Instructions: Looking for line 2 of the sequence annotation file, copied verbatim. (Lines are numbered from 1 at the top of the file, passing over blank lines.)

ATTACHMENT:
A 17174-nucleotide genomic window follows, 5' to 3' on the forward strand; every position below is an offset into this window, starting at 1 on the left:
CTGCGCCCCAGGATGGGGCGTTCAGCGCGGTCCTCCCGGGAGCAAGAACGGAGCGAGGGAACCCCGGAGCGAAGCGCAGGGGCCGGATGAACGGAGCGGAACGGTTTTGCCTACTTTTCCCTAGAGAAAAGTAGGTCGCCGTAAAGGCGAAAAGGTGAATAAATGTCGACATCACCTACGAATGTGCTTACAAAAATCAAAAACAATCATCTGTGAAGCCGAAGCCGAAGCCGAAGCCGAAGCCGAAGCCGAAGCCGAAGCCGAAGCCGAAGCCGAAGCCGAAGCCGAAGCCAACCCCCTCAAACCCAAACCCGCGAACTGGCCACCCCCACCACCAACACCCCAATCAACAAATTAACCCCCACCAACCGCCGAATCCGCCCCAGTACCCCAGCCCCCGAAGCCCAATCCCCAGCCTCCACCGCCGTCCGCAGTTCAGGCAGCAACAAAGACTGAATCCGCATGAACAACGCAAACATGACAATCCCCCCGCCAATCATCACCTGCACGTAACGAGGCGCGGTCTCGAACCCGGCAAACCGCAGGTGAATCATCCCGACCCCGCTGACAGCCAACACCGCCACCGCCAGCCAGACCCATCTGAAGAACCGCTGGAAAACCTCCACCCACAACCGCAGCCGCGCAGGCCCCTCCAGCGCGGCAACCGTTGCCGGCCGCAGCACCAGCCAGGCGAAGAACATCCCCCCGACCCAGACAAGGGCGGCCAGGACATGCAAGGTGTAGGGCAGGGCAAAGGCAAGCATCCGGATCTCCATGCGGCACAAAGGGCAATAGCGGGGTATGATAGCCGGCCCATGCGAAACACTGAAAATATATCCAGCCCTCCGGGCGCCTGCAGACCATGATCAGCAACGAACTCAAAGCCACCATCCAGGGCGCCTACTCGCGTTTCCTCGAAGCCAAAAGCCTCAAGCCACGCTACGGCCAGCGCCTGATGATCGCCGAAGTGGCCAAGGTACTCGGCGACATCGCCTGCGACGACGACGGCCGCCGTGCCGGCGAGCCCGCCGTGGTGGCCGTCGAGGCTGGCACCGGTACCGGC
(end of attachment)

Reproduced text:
CTGCGCCCCAGGATGGGGCGTTCAGCGCGGTCCTCCCGGGAGCAAGAACGGAGCGAGGGAACCCCGGAGCGAAGCGCAGGGGCCGGATGAACGGAGCGGAACGGTTTTGCCTACTTTTCCCTAGAGAAAAGTAGGTCGCCGTAAAGGCGAAAAGGTGAATAAATGTCGACATCACCTACGAATGTGCTTACAAAAATCAAAAACAATCATCTGTGAAGCCGAAGCCGAAGCCGAAGCCGAAGCCGAAGCCGAAGCCGAAGCCGAAGCCGAAGCCGAAGCCGAAGCCGAAGCCAACCCCCTCAAACCCAAACCCGCGAACTGGCCACCCCCACCACCAACACCCCAATCAACAAATTAACCCCCACCAACCGCCGAATCCGCCCCAGTACCCCAGCCCCCGAAGCCCAATCCCCAGCCTCCACCGCCGTCCGCAGTTCAGGCAGCAACAAAGACTGAATCCGCATGAACAACGCAAACATGACAATCCCCCCGCCAATCATCACCTGCACGTAACGAGGCGCGGTCTCGAACCCGGCAAACCGCAGGTGAATCATCCCGACCCCGCTGACAGCCAACACCGCCACCGCCAGCCAGACCCATCTGAAGAACCGCTGGAAAACCTCCACCCACAACCGCAGCCGCGCAGGCCCCTCCAGCGCGGCAACCGTTGCCGGCCGCAGCACCAGCCAGGCGAAGAACATCCCCCCGACCCAGACAAGGGCGGCCAGGACATGCAAGGTGTAGGGCAGGGCAAAGGCAAGCATCCGGATCTCCATGCGGCACAAAGGGCAATAGCGGGGTATGATAGCCGGCCCATGCGAAACACTGAAAATATATCCAGCCCTCCGGGCGCCTGCAGACCATGATCAGCAACGAACTCAAAGCCACCATCCAGGGCGCCTACTCGCGTTTCCTCGAAGCCAAAAGCCTCAAGCCACGCTACGGCCAGCGCCTGATGATCGCCGAAGTGGCCAAGGTACTCGGCGACATCGCCTGCGACGACGACGGCCGCCGTGCCGGCGAGCCCGCCGTGGTGGCCGTCGAGGCTGGCACCGGTACCGGC